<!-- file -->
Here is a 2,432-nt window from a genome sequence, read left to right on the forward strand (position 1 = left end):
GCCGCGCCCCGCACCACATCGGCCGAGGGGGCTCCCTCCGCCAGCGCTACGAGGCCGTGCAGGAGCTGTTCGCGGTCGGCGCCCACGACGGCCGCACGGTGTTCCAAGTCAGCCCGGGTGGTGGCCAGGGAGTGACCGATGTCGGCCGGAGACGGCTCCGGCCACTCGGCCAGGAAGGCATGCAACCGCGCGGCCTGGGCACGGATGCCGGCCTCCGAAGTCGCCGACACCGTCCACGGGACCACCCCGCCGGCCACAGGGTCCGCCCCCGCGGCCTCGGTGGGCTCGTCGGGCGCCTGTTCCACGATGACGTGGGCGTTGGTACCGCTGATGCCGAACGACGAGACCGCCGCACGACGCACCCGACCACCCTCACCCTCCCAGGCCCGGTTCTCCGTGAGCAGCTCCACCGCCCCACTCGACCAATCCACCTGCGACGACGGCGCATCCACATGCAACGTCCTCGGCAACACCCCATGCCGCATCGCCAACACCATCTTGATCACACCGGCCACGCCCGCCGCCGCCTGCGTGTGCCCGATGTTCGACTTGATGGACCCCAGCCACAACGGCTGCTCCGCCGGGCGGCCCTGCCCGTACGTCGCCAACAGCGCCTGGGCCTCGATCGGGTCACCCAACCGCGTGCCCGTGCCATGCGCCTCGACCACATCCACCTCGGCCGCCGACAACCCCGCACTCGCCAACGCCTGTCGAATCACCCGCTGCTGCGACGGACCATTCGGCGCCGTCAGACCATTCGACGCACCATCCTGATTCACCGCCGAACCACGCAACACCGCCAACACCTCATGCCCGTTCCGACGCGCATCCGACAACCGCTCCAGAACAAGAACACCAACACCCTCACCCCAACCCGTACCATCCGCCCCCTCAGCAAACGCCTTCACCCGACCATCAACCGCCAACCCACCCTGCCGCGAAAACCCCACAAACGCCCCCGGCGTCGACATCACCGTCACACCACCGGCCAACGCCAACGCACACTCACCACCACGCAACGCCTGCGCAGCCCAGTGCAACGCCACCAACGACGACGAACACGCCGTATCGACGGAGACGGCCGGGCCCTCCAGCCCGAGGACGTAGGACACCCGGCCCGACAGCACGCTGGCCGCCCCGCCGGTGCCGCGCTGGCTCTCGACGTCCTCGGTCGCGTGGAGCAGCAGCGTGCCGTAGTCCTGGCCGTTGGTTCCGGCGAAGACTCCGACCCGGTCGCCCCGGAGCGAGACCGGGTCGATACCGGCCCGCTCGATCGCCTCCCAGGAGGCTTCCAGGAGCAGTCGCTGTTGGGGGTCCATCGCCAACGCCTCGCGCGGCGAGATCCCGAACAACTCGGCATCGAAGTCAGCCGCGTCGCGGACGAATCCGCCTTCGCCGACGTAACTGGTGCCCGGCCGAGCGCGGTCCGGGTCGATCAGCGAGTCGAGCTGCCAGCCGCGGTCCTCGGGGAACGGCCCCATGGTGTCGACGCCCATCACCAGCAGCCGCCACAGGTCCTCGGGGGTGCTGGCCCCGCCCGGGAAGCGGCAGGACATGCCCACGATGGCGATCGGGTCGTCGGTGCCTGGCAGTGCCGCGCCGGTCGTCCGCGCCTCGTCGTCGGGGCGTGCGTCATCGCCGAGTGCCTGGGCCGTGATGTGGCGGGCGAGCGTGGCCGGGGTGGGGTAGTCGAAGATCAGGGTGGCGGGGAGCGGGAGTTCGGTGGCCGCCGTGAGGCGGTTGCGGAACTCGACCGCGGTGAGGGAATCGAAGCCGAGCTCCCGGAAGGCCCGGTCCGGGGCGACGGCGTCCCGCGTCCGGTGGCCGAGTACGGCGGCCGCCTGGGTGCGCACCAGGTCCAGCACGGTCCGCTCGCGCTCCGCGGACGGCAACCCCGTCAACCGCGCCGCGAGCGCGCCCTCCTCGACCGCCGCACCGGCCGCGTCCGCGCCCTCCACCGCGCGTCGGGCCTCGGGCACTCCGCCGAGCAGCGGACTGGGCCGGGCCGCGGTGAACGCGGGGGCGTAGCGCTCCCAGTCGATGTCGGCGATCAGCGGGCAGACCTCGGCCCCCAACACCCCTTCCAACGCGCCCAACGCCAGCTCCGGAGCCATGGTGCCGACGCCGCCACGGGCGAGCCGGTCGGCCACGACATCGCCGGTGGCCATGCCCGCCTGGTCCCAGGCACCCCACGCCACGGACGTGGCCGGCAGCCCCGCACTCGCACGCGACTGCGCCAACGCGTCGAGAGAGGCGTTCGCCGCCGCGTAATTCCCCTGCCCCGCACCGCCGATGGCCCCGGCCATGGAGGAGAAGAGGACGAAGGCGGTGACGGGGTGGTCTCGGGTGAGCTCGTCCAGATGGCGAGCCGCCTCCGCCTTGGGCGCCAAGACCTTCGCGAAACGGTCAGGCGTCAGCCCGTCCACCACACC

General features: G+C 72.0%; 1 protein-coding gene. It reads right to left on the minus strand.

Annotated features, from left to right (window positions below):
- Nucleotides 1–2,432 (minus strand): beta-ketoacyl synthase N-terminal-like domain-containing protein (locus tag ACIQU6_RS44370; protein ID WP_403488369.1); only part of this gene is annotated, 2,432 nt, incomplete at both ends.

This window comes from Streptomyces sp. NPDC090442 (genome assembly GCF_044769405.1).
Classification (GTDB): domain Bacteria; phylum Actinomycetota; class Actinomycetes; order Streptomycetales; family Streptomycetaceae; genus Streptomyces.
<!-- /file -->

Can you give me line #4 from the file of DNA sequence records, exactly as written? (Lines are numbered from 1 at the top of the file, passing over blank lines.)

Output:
Annotated features, from left to right (window positions below):